A recent survey put out by DMEautomotive looked at Americans’ car-buying habits. While some of what they found won’t surprise you, some of it might.
It seems consumers don’t trust the people selling them cars. According to the survey, only 21% saw them as trustworthy, 22% were neutral and 56% didn’t trust them. After all, like all commissioned sales people, the more you pay, the more they make, so the only incentive to give you a deal is so you don’t shop elsewhere. That being said, I’ve only dealt with one that I actually considered dishonest. And it could be worse. They ranked better than telemarketers and politicians.
The survey also said that 68% of those surveyed visited two dealerships or less before buying, while 40% only visited one. My first thought was that’s because people already know what they want before they go shopping. However, the survey noted that a decade ago, people would visit five dealers before deciding. Today they’re doing their research online instead, checking out as many as 10 different sites. Makes sense to me. It’s always better to walk into the dealership knowing what you want and how much you’re likely to pay for it. You can probably get answers a lot quicker from the internet than from a sales person.
Breaking down visits by age and gender showed women overall making fewer visits (46% visiting one or less), again not surprising. Those under 35, however, whom we’re often told aren’t interested in cars, actually visit more dealerships than the rest of us, with 63% visiting two dealerships or more. Not surprisingly, people shopping for used cars spend more time touring dealers, checking out an average of 2.3 lots, with 38% of them visiting three or more.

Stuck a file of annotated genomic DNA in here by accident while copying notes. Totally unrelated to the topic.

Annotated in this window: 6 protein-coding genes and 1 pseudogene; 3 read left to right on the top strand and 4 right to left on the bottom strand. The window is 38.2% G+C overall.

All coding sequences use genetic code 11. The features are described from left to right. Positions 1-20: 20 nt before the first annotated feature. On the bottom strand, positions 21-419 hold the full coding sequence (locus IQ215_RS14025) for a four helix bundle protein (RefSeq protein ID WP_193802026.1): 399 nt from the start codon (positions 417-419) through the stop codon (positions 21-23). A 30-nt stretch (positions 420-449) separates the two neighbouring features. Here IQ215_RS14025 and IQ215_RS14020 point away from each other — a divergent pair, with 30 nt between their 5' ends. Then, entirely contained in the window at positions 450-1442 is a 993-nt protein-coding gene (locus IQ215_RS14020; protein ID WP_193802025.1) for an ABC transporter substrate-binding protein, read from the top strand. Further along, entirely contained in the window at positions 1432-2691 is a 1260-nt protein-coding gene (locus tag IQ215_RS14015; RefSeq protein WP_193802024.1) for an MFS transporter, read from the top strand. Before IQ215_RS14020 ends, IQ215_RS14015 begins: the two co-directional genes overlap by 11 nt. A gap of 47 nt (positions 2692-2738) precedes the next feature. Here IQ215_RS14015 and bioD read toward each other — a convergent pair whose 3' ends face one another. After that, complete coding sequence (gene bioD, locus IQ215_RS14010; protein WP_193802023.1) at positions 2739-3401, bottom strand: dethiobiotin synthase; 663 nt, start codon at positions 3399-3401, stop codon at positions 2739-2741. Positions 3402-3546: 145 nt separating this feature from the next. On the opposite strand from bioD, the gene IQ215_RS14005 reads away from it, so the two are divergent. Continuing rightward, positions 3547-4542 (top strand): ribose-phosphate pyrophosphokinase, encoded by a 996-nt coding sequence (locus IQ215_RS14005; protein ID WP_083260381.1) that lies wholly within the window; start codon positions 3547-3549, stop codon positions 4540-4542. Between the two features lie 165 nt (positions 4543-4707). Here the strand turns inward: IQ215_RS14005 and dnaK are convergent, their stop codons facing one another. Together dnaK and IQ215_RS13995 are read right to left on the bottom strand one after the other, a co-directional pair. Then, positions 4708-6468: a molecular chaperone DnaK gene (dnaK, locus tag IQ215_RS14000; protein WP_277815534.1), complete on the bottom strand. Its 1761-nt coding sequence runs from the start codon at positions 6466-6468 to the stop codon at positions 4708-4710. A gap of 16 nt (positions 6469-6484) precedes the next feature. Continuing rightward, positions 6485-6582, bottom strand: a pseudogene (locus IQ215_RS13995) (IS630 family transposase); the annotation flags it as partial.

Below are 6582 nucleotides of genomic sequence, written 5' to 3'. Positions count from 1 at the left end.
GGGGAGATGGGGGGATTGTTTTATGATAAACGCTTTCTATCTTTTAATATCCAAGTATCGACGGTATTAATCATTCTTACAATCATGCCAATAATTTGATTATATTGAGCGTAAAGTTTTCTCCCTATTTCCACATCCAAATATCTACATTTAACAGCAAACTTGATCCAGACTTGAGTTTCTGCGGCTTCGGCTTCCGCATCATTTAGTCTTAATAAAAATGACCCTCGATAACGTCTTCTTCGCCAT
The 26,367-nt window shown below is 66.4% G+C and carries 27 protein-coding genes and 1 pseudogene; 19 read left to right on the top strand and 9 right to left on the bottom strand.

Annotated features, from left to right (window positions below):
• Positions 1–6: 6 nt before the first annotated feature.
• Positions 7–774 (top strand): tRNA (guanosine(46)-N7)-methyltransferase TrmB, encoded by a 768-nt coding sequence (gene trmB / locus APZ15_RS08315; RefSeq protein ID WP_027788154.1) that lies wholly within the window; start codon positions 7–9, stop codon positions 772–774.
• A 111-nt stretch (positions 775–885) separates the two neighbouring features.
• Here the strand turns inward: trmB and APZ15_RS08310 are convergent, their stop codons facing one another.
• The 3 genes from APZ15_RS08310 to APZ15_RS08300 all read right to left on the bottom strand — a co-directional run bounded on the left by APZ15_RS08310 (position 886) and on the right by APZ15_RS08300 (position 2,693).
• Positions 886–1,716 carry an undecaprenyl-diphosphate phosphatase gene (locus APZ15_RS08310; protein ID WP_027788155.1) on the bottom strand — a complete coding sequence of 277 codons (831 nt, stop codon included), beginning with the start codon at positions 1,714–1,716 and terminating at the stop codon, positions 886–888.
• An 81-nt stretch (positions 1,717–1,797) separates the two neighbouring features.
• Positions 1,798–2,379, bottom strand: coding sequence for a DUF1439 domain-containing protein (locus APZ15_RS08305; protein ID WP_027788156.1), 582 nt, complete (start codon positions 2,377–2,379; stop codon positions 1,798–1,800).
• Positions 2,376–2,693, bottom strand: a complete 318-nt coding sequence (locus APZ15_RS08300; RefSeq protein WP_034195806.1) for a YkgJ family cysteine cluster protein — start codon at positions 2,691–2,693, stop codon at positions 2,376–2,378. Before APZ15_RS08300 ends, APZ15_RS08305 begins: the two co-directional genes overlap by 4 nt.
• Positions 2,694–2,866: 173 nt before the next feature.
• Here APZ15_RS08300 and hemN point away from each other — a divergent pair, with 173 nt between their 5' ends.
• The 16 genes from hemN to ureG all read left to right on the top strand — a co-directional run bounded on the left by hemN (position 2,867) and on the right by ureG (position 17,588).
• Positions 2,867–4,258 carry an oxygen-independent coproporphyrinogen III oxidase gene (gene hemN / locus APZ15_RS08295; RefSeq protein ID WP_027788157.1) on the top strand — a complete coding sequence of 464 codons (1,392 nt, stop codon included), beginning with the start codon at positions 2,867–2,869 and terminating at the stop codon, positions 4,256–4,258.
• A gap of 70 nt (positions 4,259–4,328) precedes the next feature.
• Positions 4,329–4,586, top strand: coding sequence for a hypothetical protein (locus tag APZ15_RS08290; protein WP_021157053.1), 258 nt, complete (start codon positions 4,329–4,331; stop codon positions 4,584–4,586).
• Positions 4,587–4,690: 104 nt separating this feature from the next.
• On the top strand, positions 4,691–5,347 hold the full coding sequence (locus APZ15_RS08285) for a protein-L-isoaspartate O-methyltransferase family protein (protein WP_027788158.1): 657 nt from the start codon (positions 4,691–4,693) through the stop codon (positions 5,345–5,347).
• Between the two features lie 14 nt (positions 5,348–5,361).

What also surprised me about the survey was how little test-driving people were doing. While 26% of those surveyed drove three or more vehicles, 49% drove only one or none at all. In fact, one in six bought their vehicle without test-driving it. I made a comment to my husband about how I’d never do that (I’m short and need to make sure I can reach the pedals and see over the dash) and he pointed out that we’d done exactly that with our current car. True, it was the same model, though newer, than our last car, but still…
Even more surprising is that 18% of those who bought a used vehicle didn’t bother with a test drive. It would be interesting to know why. And among purchasers of both new and used vehicles, women were least likely to test drive, with 19% declining compared to 12% of men. I know I feel uncomfortable driving a strange car with a stranger in the seat beside me, but I may not be typical.
So how about it? Do you enjoy going to the dealership and kicking the tires? Or do you prefer checking out vehicles at auto shows, where you can see everything at once? Do you test drive cars you have no intention of buying, just because they’re cool? Or do you only buy vehicles you’re already familiar with, and pass on the test drive entirely?
[SOURCE DMEautomotive, https://prnmedia.prnewswire.com/news-releases/255302891.html]